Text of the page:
The current concept behind WHO classification into grade I–IV tumors is that it reflects overall outcome. The phenotype of a tumor is the result of the genotype and the influence of the tumor’s environment on the tumor. One would expect that molecular diagnostics will contribute to a better classification of brain tumors. As an example, a recent study conducted at our department on 60 patients with recurrent astrocytoma treated with temozolomide showed three cases with combined 1p/19q loss (Taal et al., submitted). All were confirmed astrocytomas at central review, all three had a complete response to temozolomide which is a treatment outcome one would expect in 1p/19q co-deleted oligodendroglioma. The class of mixed oligoastrocytomas is a clear example of the difficulties of glioma histology. This diagnosis is by definition the result of the presence of a group of tumors that have both astrocytic and oligodendroglial elements. It has long been clear however that at the molecular level these tumors usually show either 1p/19q co-deletion suggestive of an oligodendroglial tumor, or TP53 mutations suggestive of astrocytic lineage [20]. The WHO 2007 has dealt to some extent with this category of mixed tumors, by removing the AOAs with necrosis from the anaplastic glioma to the grade IV tumors. That leaves unanswered whether there is any rationale to label these tumors glioblastoma with oligodendroglial features, although survival of this group may be slightly better [15, 21]. However, this remains a mixed bag of tumors, difficult to sort out with morphological criteria alone.
Indeed, the results of studies on systemic molecular analysis are beginning to allow the identification of tumors at a more fundamental level, and have increased our understanding of some aspects of the clinical behavior of these tumors. In particular, 1p/19q loss, TP53 mutations, IDH1 mutations, EGFR amplification, PTEN mutations are now believed to characterize specific subsets of tumors, related to grade and lineage of various glial tumors. The above-mentioned example showed that astrocytic tumors with 1p/19q co-deletion may respond similarly to chemotherapy as one would expect from oligodendroglial tumors, providing a rationale for molecular entry criteria as opposed to histological entry criteria.
If molecular analysis is used for the classification of glioma, the next question would be which type of molecular analysis would be used for that and whether histology continues to play a decisive role in that process. In several studies, it has been shown that molecular classification based on gene expression analysis provided a more accurate predictor of survival than histology [13, 23, 29]. In one of these studies on 276 gliomas, molecularly defined clusters contained a wide variety of histologies and grades, and vice versa the various histologies and grades ended in different clusters [13]. Within the GBM, gene expression arrays allowed the identification of several genes that correlate with subclasses of GBM with different outcome and perhaps different outcome to treatment [8]. Although a molecularly based classification of glioma is an attractive idea, many questions still remain unanswered. As an example, the reviewers of RTOG trial noted that histologically defined ‘classical for oligodendroglioma tumors’ may actually benefit from PCV chemotherapy, which could not be demonstrated for 1p/19q loss. Indeed, clustering analysis of gene expression analysis of a large set of glioma showed that several of non-1p/19q co-deleted tumors clustered with 1p/19q co-deleted tumors and some GBM clustered with pilocytic tumors [13]. More likely, a combined histological and molecular approach will improve outcome.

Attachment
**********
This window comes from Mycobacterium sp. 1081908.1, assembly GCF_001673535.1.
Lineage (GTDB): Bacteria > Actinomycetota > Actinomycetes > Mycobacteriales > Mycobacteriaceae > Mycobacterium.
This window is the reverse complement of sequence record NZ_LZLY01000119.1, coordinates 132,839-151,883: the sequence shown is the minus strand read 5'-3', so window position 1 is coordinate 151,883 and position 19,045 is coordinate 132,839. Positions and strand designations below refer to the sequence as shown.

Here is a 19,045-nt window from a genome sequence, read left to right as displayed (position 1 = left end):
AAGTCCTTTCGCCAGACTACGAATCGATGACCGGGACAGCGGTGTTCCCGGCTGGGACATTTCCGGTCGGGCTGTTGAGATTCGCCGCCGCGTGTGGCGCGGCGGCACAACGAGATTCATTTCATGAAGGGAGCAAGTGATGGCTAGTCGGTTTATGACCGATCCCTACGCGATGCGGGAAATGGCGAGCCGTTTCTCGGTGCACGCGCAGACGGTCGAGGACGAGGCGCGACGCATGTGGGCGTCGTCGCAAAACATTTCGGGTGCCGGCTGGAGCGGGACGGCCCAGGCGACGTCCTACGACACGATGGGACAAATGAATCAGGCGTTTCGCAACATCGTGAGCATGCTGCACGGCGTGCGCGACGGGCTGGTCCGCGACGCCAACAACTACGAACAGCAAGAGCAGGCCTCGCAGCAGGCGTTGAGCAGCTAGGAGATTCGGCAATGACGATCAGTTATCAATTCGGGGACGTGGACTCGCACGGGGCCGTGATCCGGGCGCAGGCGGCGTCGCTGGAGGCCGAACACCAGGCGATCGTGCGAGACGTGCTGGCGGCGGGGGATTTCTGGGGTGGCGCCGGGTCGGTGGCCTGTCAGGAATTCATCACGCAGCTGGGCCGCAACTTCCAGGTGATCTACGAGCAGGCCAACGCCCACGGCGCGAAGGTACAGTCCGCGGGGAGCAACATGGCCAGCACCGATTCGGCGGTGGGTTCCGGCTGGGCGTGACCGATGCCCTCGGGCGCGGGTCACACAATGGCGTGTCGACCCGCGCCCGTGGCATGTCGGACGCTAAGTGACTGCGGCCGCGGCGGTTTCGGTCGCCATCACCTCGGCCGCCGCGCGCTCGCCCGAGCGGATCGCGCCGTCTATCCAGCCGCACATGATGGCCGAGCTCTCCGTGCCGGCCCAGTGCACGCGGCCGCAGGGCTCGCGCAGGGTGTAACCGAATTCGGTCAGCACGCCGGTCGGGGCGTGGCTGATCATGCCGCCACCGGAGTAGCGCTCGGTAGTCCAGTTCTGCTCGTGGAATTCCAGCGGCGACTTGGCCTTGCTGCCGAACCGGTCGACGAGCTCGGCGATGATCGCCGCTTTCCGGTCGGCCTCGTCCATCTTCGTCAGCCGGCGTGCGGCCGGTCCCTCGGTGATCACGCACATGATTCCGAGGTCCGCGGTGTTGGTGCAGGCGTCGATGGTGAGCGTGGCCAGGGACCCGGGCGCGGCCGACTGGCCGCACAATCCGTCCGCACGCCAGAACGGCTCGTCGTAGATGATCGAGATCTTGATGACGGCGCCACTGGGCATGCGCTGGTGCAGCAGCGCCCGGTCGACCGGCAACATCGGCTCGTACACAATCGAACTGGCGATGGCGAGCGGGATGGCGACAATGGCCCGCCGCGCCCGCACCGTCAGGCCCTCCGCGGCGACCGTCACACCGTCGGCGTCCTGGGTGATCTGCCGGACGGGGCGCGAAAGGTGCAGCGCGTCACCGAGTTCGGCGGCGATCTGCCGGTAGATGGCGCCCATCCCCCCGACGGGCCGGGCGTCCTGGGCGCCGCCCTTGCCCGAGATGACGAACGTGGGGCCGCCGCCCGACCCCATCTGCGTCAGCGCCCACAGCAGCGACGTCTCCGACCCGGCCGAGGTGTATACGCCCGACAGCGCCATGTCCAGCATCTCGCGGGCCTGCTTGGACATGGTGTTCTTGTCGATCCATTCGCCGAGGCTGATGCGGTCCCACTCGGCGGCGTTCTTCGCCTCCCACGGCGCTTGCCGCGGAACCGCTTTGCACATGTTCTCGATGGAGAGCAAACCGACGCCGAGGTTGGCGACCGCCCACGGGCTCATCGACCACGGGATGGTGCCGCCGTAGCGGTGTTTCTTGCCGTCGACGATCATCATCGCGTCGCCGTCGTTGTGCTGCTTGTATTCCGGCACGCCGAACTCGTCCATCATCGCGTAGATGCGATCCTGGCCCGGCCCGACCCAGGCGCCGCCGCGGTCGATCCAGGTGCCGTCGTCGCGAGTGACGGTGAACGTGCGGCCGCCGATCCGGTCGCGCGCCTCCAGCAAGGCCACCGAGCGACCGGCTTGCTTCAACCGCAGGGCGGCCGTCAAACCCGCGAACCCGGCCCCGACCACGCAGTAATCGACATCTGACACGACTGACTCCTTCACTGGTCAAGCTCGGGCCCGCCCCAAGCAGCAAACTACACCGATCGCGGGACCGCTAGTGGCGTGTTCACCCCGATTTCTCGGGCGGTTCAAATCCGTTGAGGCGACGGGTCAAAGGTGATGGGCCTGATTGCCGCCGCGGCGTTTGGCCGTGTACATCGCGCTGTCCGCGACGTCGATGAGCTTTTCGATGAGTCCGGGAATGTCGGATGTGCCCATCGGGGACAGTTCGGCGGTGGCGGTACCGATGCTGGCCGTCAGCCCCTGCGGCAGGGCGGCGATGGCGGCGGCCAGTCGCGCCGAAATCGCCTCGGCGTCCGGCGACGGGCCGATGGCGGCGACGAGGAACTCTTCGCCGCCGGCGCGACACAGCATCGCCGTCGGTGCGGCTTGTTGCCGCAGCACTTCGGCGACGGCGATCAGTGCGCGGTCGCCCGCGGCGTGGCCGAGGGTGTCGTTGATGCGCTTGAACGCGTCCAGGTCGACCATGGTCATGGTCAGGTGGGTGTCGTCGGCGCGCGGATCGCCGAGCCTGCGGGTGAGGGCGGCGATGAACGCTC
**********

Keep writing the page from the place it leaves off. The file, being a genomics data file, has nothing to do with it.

Also, the current WHO classification of brain tumors and the treatment decisions based on it are the results of years of clinical research. Any new classification has to prove itself in a prospective study that demonstrates the new classification is better correlated with survival and—preferably—improves the outcome. Such an effort could be limited to a subset of tumors undergoing a specific treatment: any molecular criterion that predicts outcome of a subgroup of glioma to a specific treatment would be a major leap forward. Current large cooperative group trials are using molecular entry criteria (especially 1p/19q status and MGMT promoter methylation). Analysis of the results—and unfortunately the maturation of these trials may take years—will tell if these entry criteria provide a step forwards. Of note, before molecular criteria are accepted, a similar process of assessment of interlaboratory variation should be conducted. Results from MGMT promoter methylation studies have shown methylation rates varying from 20 to 66%, most likely resulting from differences in laboratories [7, 32]. As long as science is the objective of these assays, this is no major concern, but such differences are intolerable if the assays are used for the clinical management of patients.